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Landlord fined for allowing tenants to live in property deemed ‘unfit for purpose’

A rogue landlord who allowed a family to live in a house described as “unfit for human habitation” has been fined £11,000.

The house on Webster Road in the Wavertree area of Liverpool featured a number of safety hazards, including missing smoke alarms and a missing lock on the back door that could have endangered the safety of the tenants.

Liverpool Magistrates' Court also heard how the family of four were being rained on in their own kitchen because of a large hole in the ceiling.

Complaints about the home were first raised by the family in November 2017 but the landlord failed to take any action despite multiple attempts to contact them by Liverpool City Council.

The landlord, Imperial Property Services Limited, has now been hit with an £11.000 fine after a judge ruled the unlicensed property “unfit for purpose”.

District Judge Andrew Shaw, sentencing the firm, fined Imperial Property Services Limited £10,000, in addition to costs of £826 and a victim surcharge of £180.

Cllr Lynnie Hinnigan, deputy mayor and cabinet member for housing, said: “This is a shocking case of a landlord who has housed a family in appalling conditions and flagrantly disregarded the law.

“It is absolutely shameful that this company believes it is acceptable to rent out a property which is in this condition, placing a young family in an unsafe environment not fit for human habitation.

“This case demonstrates clearly the value of our Landlord Licensing scheme in bringing to book those who are not providing decent quality homes in the private rented sector.”

  • icon

    Why no mention of the director / owner ? hiding behind a company name again, Mr James Andrew Deus age 55, easy to find on companies house web site, name and shame these rouge landlords for the sake of the rest of us.

  • Paul Barrett

    If it is made so easy for tenants to make what could be vexatious claims then many LL rogue or otherwise will just consider it not worth the bother of letting out sub-standard properties.
    They will be sold and the tenants removed.
    Where then do the now homeless tenants go!?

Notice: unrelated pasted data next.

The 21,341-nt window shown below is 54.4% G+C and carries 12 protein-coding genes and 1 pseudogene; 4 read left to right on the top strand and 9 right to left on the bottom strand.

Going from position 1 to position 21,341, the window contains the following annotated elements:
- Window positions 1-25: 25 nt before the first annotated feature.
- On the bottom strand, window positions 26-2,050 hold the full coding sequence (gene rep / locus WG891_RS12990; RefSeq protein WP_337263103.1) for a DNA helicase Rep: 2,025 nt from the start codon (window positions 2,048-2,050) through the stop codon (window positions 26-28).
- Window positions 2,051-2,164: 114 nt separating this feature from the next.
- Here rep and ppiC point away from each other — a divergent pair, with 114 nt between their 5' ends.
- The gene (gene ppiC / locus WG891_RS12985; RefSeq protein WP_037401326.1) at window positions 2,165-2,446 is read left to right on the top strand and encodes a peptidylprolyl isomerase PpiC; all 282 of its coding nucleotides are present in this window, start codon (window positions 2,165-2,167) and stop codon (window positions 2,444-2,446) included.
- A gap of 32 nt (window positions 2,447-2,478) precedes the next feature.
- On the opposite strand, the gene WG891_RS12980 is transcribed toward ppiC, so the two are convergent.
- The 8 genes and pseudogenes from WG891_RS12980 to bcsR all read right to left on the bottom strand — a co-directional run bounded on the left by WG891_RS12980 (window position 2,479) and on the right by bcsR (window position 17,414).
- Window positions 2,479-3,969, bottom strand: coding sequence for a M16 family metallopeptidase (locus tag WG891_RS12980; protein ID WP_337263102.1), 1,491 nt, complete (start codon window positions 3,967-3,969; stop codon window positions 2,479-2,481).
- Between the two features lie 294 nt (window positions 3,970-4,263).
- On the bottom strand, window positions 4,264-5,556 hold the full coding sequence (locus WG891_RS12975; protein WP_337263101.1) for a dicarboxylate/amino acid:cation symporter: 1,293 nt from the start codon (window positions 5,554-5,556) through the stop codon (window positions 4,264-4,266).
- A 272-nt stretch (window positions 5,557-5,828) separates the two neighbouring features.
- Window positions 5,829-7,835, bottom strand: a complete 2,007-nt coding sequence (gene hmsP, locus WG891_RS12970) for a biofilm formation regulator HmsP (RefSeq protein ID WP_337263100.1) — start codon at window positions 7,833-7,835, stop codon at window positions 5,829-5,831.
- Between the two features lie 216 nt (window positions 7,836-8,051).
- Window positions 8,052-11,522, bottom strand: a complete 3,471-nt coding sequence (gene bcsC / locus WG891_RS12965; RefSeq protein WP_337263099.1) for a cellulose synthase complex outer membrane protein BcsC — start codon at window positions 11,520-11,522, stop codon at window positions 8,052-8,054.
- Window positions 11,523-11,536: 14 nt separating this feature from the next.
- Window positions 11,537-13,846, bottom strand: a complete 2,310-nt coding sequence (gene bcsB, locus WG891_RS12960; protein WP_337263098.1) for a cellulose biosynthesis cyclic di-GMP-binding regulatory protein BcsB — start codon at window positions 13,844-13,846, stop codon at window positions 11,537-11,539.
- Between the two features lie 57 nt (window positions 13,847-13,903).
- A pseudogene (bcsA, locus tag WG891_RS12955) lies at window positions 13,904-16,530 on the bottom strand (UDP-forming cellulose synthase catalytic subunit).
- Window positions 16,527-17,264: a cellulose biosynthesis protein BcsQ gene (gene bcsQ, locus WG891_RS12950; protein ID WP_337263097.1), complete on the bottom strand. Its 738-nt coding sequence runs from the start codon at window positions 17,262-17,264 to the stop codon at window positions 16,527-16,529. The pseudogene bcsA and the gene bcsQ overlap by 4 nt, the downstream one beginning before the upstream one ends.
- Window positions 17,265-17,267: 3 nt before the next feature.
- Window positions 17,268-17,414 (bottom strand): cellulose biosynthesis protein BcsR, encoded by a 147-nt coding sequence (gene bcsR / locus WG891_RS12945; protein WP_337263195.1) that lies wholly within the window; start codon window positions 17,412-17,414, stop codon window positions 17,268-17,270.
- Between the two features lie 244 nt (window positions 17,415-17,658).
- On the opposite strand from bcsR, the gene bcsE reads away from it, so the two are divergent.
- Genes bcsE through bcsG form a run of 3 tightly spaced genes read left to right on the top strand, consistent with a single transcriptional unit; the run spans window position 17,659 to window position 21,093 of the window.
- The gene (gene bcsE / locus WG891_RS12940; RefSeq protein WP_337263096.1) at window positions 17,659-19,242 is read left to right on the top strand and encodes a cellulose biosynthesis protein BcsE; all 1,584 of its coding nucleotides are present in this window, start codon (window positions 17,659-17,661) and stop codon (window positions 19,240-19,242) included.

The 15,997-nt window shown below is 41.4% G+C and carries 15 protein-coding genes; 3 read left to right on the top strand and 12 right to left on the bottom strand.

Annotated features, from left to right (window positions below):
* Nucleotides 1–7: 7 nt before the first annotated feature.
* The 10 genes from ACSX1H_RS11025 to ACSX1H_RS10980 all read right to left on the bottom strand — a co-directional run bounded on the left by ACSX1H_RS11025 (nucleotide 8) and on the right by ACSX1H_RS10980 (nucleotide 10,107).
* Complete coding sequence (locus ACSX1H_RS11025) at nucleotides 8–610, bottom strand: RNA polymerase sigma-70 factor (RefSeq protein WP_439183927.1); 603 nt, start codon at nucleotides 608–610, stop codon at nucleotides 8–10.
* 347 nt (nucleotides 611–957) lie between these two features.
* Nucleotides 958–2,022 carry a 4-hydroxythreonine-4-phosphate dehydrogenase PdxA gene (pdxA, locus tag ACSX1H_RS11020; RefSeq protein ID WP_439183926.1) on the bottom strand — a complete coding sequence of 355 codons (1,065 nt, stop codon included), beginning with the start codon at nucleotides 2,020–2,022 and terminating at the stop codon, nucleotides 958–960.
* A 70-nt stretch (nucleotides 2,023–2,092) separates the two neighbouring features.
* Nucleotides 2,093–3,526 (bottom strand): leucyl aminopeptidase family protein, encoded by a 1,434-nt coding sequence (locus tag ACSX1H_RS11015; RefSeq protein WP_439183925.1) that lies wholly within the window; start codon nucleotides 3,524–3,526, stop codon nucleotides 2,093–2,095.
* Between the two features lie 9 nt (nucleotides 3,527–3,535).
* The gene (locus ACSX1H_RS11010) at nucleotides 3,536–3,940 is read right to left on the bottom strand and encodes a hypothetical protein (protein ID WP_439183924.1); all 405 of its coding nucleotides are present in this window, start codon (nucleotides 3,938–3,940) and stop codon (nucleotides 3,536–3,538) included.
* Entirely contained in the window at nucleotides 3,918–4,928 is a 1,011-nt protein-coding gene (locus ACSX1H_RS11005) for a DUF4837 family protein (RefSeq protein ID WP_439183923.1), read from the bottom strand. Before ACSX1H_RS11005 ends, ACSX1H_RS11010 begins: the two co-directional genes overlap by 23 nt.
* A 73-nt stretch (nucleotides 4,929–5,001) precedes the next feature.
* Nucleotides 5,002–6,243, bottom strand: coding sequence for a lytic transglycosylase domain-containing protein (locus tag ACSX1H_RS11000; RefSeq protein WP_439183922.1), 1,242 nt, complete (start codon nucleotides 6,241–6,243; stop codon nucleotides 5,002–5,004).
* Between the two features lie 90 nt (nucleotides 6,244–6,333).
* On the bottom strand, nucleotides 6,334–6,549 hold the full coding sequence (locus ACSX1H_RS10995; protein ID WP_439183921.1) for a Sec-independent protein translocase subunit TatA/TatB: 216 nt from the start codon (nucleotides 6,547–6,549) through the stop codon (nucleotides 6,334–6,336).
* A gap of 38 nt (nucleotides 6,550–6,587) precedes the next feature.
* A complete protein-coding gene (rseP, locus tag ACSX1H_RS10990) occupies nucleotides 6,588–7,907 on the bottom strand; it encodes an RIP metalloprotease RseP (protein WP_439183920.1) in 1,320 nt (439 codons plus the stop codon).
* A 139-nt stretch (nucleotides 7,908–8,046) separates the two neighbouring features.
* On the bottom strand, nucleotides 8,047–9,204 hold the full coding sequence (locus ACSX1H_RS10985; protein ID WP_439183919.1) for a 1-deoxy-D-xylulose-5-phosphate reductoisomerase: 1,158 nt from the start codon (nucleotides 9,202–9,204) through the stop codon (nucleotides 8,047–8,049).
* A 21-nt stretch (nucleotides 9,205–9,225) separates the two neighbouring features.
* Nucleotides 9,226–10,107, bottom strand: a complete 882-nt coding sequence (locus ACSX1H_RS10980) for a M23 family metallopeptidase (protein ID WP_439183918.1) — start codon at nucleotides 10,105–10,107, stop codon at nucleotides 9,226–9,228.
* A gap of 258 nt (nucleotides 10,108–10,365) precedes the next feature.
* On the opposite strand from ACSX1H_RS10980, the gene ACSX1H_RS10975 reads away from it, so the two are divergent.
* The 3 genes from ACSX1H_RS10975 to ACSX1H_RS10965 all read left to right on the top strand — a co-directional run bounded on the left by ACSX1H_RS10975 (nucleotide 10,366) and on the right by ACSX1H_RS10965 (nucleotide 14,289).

Everyone knows that are many hundreds of thousands of sub-standard properties.
    It is simply unrealistic to expect them to be upgraded to what might be considered a decent standard.
    Yes of course they should be upgraded but the threat of a charge for every complaint a tenant makes means it pointless for even a rogue LL to let a property.
    So even these rogue LL will sell up.
    The risk of fines etc is now a very real one and makes even letting a defective property not worth the bother.
    LL with such sub-standard properties will just take the pragmatic view that this particular game is over and move to invest in properties which won't attract vexatious claims.
    This will result in millions of homeless tenants.
    It is just a simple fact that much of the UK housing stock especially in the North is of degraded quality and needs substantial investment to make them economically viable from a lettings perspective.
    The payback from LL carrying out these improvements would take decades to achieve.
    In most cases it would be more cost effective for these properties to be returned to the private residential homeowner market and let the homeowners invest their time and money in achieving the necessary improvements.
    Life is being made intolerable for LL to bother with retaining dud properties.
    In most cases it is more productive for the LL to just get rid of the problem properties.
    Of course these problems are compounded by the ever continuing flood of new regulations.
    It has got to the stage where even being a rogue LL isn't worth a candle!!!
    What I want to know is where all the tenants in these defective properties will go once the LL has sold up?
    It is a fact that very few of these dud properties will ever achieve EPC C status which is required in 10 years time.
    LL would therefore do well just to get shot of these problem properties to the homeowner market.
    Let them spend their time and money on doing them up.
    Property prices are going nowhere in the next ten years.
    LL should be able to sell these dud properties to homeowners who will waste their time and money on refurbishing them and then they will inevitably sell whereupon a LL could buy at almost the same price as they sold for but with all the necessary works having been carried out.
    If I was buying a property which wasn't EPC C status
    I would require an immediate discount of about £15000 to cover all the expenditure that would be required and covering void periods.
    Perhaps all these circumstances will allow aspirant homeowners to buy these dud properties to get on the housing ladder.
    For tenants things will be very tough.
    I have no idea where they will be housed as all the dud properties are sold to homeowners few of whom will be former tenants.


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